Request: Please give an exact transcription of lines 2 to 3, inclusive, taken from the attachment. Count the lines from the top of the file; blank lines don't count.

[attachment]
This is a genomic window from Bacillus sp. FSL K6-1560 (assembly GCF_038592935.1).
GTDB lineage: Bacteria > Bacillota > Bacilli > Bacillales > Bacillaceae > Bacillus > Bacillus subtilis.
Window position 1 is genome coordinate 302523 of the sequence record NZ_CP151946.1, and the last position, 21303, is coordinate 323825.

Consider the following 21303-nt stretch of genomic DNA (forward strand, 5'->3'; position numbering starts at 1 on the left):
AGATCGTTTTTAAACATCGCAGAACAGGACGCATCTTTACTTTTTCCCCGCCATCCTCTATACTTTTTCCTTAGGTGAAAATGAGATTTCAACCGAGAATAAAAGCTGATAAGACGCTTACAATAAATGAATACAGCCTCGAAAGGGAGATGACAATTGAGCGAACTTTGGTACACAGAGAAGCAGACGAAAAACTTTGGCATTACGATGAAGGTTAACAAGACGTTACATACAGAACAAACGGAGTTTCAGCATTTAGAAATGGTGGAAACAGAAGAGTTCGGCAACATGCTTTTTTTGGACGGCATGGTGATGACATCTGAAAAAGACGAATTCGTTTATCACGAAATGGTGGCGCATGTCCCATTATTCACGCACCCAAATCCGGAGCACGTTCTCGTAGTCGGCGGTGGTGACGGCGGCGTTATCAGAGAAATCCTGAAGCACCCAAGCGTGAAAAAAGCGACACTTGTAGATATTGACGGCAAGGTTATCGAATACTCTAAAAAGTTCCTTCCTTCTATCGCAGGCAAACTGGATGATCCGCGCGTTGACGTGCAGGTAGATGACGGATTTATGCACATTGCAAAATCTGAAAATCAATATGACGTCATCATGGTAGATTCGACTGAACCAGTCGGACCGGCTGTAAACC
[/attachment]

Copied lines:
GTDB lineage: Bacteria > Bacillota > Bacilli > Bacillales > Bacillaceae > Bacillus > Bacillus subtilis.
Window position 1 is genome coordinate 302523 of the sequence record NZ_CP151946.1, and the last position, 21303, is coordinate 323825.